LAWRENCE, Kan. (AP) — Texas Tech hasn’t lost to Kansas in nearly two decades, and the Red Raiders are bringing their high-powered offense into Memorial Stadium to face a defense that gave up 635 yards to West Virginia.
No wonder oddsmakers pegged them a two-touchdown-plus favorite Saturday.
Yet looking deeper, which is what all coaches tend to do, you find that the Jayhawks have played the Red Raiders (3-1, 0-1 Big 12) surprisingly close over the years. Their last meeting in Lawrence came down to the final few minutes, when Texas Tech tacked on a touchdown to secure a 30-20 victory.
The year before? The Red Raiders led 27-21 heading into the fourth quarter of a 34-21 victory.
“We know our struggles there in the past,” said Texas Tech coach Kliff Kingsbury, whose team has won 10 straight in the series, dating to their pre-Big 12 days. “Last year was a very competitive game up until the end here. So we know what we’re getting ourselves into. They’ve had two weeks to prepare. We’ll get their best shot and our players understand that.”
The problem for the Jayhawks (1-3, 0-1) is that they’ve played plenty of teams competitively, only to let things get away from them when the fourth quarter arrives.
In their final game before a bye, a frantic second-half rally against No. 23 West Virginia got them within 42-34 midway through the fourth quarter. But the Mountaineers answered with two more touchdowns in the final minutes to make the outcome appear far more lopsided.
Jayhawks coach David Beaty doesn’t believe his team is down, though.
“The one thing that I really thought was good was our guys spent a lot of time together this week,” he said. “They’ve got great chemistry, it’s a tight-knit football team, which is good. They’re excited and ready to get back on the field and close the deal, close the deal this week.
“Both of us are coming in looking for our first Big 12 win, so it’s a big game for both of us.”
As the Red Raiders and Jayhawks prepare to meet with an 11 a.m. kickoff, here are some things to know:
BRINGING THE ENERGY
There were only about 15,000 fans in the stadium when the Jayhawks played the Mountaineers in another 11 a.m. kickoff, and deep pockets of empty seats were just about everywhere. That can make it difficult for teams to bring the enthusiasm.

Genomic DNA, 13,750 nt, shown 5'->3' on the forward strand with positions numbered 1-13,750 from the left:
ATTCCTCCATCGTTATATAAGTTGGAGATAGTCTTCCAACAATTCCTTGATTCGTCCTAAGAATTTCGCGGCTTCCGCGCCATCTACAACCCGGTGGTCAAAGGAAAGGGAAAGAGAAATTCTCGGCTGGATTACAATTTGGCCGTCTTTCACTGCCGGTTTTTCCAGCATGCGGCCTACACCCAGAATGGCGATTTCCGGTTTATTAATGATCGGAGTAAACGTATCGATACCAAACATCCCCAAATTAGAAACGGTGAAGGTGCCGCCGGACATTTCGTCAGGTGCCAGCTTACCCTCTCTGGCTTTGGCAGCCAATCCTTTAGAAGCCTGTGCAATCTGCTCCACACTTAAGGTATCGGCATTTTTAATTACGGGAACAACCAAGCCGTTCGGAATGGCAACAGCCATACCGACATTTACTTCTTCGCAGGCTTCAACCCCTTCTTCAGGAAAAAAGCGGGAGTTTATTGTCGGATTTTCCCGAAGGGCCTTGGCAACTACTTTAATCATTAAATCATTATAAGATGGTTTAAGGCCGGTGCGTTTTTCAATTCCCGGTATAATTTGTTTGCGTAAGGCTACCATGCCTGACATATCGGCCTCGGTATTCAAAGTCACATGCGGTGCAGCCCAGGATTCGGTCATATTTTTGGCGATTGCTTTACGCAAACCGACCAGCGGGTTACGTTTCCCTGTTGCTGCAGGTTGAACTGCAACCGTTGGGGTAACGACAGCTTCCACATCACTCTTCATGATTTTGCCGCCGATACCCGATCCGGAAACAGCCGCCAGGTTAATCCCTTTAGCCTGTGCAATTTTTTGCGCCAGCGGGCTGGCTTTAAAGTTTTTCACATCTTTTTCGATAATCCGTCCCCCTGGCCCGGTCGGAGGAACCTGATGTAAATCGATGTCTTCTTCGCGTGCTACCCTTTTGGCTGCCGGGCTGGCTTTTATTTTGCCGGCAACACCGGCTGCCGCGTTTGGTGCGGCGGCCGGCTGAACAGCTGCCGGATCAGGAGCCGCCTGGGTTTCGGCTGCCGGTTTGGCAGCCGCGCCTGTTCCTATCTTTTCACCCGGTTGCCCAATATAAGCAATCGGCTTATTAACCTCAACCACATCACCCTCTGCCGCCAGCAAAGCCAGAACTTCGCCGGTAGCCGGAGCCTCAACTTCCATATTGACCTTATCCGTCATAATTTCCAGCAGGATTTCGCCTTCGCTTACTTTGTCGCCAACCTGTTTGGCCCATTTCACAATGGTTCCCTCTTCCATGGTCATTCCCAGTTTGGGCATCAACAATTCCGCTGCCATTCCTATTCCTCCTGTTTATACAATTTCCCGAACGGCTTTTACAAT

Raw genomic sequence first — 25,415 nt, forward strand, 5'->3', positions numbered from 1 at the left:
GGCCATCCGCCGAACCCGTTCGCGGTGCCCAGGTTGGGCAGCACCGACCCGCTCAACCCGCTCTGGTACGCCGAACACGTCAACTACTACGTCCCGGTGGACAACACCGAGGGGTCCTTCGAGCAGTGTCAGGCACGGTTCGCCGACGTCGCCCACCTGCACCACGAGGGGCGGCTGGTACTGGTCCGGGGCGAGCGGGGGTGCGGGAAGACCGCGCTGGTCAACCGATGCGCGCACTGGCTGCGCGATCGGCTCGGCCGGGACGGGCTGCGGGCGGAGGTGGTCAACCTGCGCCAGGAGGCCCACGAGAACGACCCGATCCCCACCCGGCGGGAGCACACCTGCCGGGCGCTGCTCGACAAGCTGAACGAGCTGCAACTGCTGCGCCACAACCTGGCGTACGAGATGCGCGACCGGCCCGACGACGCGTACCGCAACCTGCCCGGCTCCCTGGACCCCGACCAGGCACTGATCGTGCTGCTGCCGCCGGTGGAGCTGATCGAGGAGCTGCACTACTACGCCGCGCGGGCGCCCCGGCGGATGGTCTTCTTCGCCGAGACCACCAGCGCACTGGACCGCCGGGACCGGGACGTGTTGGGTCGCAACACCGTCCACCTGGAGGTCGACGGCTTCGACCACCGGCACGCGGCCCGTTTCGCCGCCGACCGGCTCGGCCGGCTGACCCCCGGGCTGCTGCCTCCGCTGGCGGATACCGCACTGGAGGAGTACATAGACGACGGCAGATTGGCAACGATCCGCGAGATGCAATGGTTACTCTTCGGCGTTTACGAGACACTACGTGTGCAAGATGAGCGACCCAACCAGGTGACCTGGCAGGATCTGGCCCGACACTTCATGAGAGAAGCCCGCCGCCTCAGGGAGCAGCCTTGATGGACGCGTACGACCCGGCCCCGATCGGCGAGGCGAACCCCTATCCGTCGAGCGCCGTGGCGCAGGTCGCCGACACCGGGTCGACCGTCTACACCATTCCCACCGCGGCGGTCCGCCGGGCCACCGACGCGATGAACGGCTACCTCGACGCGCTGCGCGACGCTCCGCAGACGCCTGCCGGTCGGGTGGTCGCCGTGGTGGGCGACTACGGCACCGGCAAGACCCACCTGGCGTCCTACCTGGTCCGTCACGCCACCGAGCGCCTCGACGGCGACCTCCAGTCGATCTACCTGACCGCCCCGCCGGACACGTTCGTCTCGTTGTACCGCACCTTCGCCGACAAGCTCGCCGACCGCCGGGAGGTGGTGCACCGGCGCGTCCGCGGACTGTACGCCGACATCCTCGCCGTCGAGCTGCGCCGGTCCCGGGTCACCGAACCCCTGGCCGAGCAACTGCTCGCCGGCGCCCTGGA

“What we have to do is bring our own energy,” Texas Tech wide receiver Dylan Cantrell said. “Probably won’t have as many fans at the Kansas game, but that’s exactly what we have to do is wake up early, get going, and bring our own energy.”
The Jayhawks tried to make their game against the high-powered Mountaineers shorter by running the ball, and Khalil Herbert wound up carrying 36 times for 291 yards and two touchdowns. Expect a similar approach against the Red Raiders and their powerful offense.
“The run game, it’s a key fact to passing the ball for any football team,” Jayhawks wide receiver Steven Sims Jr. said. “Khalil, Taylor (Martin), those guys are just having good games that opens everything in the offense.”
IMPROVEMENT VS IMPROVEMENT
The Red Raiders were last nationally in total defense last year, giving up 554.3 yards per game, but have trimmed that to 407.3 this season. And the Jayhawks were among the worst offensively with 359.5 yards per game last season, but have boosted that to 480.5 this season.
QB VS QB
It’s hardly surprising that the Red Raiders’ Nic Shimonek is putting up monster numbers, but Jayhawks counterpart Peyton Bender has also had some impressive performances. The biggest difference may be that Bender has thrown seven interceptions to his seven TD passes.
Texas Tech has forced 10 turnovers and committed just three, giving them a plus-seven margin that’s among the best in college football.
“It’s a tough chore,” Beaty said, “because there is so much that goes on offensively that you’ve got to be able to be sound in some area, then you got to rally and live through some other things, and not give up points while you’re doing it.”
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